Right now in this wonderful moment there is a iPad screen. The top is flashing red, indicating an absorption, not unlike the human mind, of the sound of thoughts, had and allowed to be had at any moment, or any place. Just a few years ago, that same process was an improbability in the order of the average state lottery game, it just wasn’t available to the average musician, let alone average person. Yet, that iPad screen, with multiple audio inputs, and serviceable microphone, is beloved by parents for its generous screen size. It’s probably the most powerful tool no one’s said you could make a concerto with.
In 2005, an artist now known for his ability to work within a broad range of genres, gave an interview on a site filled with so much pretension, even then, that it makes sense that he found true mainstream success, in the last few years. He expounded upon the exploration of sound that took him all over the globe, to places where day-to-day life entailed making life or death choices just trying to walk down the street. In these places, he described making music, no matter the conditions, with bootleg software and a drive to want to make a sound to express himself. The sounds might not have originated with him but he made them their own. That’s how Diplo saved my life.
Music, the interview taught me, was something that would happen with the tools available to the artist.
Those tools are no longer, lifetimes of practice from the moments we were seen as fit, nor enormous investments in physical objects meant to handle specific tasks, though a place for both certainly exists. Those tools are now the everyday devices we tend to relinquish as mundane necessities in the day to day consumption of life.
Our computers enabled us for sometime to manage and organize our digital lives, but now we can manage entire studio work flows; having previously cost tens of thousands in equipment, or hourly rental times, now live in the place we pay our bills. While our phones and tablets, though limited by interface limitations, allow us to harness ideas and sounds, previously so elaborate they would be considered other worldly. And Lest we forget about web browsers alone, the power of algorithms enabling creation without any investment at but the time we wish to spend.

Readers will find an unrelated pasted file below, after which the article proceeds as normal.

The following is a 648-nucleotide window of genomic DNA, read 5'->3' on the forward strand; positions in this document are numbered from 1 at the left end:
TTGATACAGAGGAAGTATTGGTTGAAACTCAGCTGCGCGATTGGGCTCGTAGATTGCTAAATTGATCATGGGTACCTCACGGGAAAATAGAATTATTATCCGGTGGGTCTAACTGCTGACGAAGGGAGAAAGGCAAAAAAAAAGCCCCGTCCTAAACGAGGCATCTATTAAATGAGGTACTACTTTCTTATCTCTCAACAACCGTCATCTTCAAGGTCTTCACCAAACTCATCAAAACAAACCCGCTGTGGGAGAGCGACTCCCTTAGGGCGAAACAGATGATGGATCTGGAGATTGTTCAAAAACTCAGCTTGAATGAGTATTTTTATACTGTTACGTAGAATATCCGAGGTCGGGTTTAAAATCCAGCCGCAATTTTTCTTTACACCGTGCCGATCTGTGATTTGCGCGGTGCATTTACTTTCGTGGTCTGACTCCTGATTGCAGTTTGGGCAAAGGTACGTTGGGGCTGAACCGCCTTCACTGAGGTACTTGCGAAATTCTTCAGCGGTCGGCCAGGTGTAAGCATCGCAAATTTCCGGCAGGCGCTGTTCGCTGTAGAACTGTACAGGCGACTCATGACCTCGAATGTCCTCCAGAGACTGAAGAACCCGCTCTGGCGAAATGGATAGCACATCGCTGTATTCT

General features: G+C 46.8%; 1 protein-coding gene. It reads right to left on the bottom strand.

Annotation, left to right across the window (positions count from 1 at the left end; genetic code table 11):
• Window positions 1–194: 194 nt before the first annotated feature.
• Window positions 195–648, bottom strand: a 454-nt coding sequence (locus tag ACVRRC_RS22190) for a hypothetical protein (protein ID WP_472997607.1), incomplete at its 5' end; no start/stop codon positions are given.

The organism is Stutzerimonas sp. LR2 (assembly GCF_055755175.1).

Music has forever been the expression we choose to envision, personally as well as professionally. We learn to express emotions, and allow others to swim in the wonder of the spaces between sounds. To spread that wonder, however, used to come with an air of compromise, as the gatekeepers of its flowering usually had something else in mind. No more is that worry with portals to share with (almost) every corner of this pale blue dot.
Technology today has allowed music to flow constantly, as the creator sits on train rides during rush hour commutes, playing with synthesized sounds, previously completely tied to boxes the size of your average walk in closet.
The freedom of information gives us clues as to how we can use those sounds to evolve our own possible sounds, while pulling the rug out from under the thought that those who make are those who have been taught how.
That iPad screens is still red at the top, still recording the unbalanced sounds of whatever the mind could translate onto its screen. Democratizing the entire notion of what it means to be a musician, no longer beholden to the traditional path. Letting the user forge a new path, allowed to the “go” diverge constantly, and bloom into personal divinity.